You ruminate on the neo-colonialist mindset in Madagascar. Does it stem from a personal experience there?
It definitely evolves from different experiences I had in Madagascar, but the term neo-colonist here has a more general meaning.
Do your photographs, displayed as stamp sheets, carry the same train of thought as the letters?
Yes, while making a body of work, I try looking at it as a whole.
In your second installation of photographs and stamps, painted onto the envelopes, there are images of old cars, and black and white sketches of workers. Is the historical sense imbued in the installation deliberate?
Yes, this work tends to travel back and forth. I’m looking at so many issues catered to, yet overlooked over the passage of time. So, it is nostalgic yet relevant to modern times.
“Bon Appétit. Follow the lead of your host” is stamped on the envelopes. Can you explain that?
“Follow the lead of your host” is the first rule of French dining, as you may know. The French are very particular about the dos and don’ts when dining, and they have the most extraordinary rules that they strictly adhere to and expect others to follow. Ironically, perhaps the French forgot their rule to “follow the host” as colonisers. It’s just a little take on that, hence I chose to use embroidered cotton napkins instead of paper for the letters.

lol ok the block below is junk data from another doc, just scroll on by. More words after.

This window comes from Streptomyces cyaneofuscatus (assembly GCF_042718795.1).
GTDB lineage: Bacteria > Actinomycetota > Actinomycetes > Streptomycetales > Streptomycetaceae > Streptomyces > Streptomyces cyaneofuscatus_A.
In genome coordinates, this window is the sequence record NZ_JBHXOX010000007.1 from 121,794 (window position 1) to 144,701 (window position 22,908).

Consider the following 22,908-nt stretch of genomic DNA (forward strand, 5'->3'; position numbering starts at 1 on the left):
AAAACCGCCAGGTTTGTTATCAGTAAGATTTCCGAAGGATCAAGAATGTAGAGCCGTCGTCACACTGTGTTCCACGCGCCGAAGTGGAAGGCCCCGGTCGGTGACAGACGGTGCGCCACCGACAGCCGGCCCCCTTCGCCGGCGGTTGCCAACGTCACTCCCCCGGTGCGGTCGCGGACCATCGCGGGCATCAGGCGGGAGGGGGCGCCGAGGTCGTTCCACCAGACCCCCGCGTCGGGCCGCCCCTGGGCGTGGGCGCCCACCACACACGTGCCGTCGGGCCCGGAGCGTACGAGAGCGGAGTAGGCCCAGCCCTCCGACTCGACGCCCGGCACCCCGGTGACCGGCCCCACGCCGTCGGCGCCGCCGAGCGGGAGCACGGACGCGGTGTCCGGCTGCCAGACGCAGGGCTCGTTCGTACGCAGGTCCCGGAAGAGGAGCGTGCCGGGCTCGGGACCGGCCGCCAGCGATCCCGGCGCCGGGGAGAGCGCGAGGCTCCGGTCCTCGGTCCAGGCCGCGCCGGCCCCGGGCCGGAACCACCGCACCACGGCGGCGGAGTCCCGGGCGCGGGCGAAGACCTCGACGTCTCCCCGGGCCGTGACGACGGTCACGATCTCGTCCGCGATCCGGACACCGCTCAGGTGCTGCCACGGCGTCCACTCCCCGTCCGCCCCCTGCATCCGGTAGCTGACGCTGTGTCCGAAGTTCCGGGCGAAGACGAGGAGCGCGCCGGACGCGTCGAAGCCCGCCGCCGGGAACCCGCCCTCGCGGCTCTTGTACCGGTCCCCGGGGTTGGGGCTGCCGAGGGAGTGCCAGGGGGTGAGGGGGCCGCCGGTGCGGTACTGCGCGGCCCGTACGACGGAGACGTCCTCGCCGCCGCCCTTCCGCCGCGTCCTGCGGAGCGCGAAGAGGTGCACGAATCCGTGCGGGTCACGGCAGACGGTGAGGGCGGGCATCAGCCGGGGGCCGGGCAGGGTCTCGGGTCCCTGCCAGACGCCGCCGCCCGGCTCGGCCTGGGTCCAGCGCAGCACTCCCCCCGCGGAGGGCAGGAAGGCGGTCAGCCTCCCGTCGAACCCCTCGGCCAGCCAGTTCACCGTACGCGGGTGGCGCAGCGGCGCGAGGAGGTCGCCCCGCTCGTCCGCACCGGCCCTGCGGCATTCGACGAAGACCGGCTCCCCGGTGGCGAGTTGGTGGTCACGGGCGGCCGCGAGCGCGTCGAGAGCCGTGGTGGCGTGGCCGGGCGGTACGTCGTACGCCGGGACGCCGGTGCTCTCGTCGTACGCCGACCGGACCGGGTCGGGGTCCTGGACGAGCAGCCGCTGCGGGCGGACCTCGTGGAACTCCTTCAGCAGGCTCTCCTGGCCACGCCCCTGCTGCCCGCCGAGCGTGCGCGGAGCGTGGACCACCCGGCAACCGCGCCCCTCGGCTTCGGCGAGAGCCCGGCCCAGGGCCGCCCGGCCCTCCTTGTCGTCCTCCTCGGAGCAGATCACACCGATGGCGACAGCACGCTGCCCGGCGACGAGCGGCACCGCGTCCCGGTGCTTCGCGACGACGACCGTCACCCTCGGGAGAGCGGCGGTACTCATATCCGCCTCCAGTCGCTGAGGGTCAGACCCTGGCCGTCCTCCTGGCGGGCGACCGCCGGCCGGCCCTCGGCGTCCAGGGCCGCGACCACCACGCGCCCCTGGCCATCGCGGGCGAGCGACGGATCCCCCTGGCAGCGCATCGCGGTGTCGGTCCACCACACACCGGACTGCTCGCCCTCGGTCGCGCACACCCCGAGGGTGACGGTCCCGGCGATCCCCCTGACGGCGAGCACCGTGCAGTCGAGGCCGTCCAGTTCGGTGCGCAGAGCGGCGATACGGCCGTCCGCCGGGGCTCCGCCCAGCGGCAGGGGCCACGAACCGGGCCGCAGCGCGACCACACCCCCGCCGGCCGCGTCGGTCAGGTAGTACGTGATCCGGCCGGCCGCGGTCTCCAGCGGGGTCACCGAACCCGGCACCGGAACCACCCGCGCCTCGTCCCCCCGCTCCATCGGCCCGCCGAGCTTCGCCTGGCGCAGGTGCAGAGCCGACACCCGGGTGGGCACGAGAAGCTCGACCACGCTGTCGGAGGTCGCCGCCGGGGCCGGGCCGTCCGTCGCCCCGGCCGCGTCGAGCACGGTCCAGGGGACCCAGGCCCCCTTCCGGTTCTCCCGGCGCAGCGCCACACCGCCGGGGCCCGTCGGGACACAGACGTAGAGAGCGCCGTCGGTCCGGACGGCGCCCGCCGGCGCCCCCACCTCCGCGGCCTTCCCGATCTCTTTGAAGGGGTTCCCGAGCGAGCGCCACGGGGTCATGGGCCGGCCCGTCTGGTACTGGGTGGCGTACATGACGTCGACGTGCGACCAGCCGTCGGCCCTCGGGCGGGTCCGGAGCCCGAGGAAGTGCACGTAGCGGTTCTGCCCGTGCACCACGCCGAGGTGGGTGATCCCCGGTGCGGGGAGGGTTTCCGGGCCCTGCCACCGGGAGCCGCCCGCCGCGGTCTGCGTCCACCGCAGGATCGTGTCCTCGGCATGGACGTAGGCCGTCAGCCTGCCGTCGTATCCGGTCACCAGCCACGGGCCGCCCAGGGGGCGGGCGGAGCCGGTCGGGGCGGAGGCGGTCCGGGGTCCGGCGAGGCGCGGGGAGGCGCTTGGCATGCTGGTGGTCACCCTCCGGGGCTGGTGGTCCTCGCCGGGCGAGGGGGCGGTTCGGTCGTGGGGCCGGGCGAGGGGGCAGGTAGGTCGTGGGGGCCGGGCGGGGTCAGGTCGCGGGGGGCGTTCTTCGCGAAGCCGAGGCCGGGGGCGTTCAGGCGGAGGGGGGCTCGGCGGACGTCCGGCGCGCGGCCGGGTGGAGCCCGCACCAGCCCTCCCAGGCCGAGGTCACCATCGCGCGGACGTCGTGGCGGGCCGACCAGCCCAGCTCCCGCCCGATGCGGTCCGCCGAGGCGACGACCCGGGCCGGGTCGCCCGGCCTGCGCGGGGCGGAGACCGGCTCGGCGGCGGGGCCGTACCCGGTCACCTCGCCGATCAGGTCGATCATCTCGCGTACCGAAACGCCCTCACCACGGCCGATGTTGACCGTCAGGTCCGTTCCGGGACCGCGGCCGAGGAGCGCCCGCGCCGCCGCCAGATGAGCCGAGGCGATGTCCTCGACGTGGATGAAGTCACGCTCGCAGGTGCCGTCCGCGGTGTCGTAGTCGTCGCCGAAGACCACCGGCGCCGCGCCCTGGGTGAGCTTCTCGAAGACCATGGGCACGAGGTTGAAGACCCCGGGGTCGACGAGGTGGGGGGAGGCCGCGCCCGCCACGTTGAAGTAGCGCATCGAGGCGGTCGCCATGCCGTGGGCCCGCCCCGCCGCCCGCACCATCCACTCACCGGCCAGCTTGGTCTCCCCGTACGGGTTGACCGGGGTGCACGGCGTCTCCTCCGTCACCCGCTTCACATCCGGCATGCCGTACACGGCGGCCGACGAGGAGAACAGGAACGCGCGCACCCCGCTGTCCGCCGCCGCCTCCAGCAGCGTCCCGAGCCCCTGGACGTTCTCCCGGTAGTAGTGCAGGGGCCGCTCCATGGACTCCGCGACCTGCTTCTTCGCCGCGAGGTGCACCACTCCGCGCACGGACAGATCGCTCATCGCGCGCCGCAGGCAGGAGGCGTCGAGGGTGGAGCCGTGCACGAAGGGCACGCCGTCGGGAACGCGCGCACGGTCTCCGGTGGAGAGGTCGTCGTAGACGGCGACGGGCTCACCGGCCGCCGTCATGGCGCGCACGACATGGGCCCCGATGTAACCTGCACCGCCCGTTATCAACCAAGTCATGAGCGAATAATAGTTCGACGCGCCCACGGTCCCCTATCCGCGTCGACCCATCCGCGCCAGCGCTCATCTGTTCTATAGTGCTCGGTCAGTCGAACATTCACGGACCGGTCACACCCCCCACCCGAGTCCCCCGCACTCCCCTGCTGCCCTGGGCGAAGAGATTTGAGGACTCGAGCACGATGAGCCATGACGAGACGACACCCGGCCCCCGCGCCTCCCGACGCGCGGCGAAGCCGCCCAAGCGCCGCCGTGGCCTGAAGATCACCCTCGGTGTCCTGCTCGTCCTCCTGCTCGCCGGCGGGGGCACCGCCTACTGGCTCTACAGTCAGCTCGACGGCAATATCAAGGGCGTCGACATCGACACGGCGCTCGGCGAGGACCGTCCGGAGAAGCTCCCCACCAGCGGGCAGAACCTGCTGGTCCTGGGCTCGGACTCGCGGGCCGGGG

You live between Lahore and Mashhad, Iran. How does that influence your work?
I belong to part-Iranian parentage. I was born in Mashhad and I continue moving in and out. This experience helps me look at my art practice, especially miniature painting, in a unique way. One sees a beautiful unification of Persian and Indian paintings during the Mughal era, and what I enjoy most in the art produced during that period is the celebration of many visual cultures it embodies. Here, I am luckily wedged between the very same ‘loaded’ cultures and I often find solutions to many creative hitches in the history which I’m part of.
Despite your fine arts background, you seem more drawn to photography; you are currently working as a photographer with Pakistan Children Television. Is that true?
Well, I don’t fit in any box; my work is usually interdisciplinary. I experiment with a lot of mediums: drawing, painting, video, installation, photography and so on. Yes, I do work as a photographer for PCTV, and I’m learning a great deal from it, but at the same time I give time to my studio.
Do you plan to do more projects like these in the future?
I’m definitely going to continue my art practice and, as always, it’s going to keep evolving and taking on new forms.
What does art mean to you?
Art for me is a tool that I have been trained to use. I have been using this tool to communicate over the years, and it often helps us to communicate with certain groups we can’t reach otherwise. I think in this particular case (‘Black Sheep’s Wool’) my camera captured elements that I did not realise were so important at the time. And my travelling to Madagascar and finding similarities and differences between us and them became so overwhelming that it had to be communicated forward.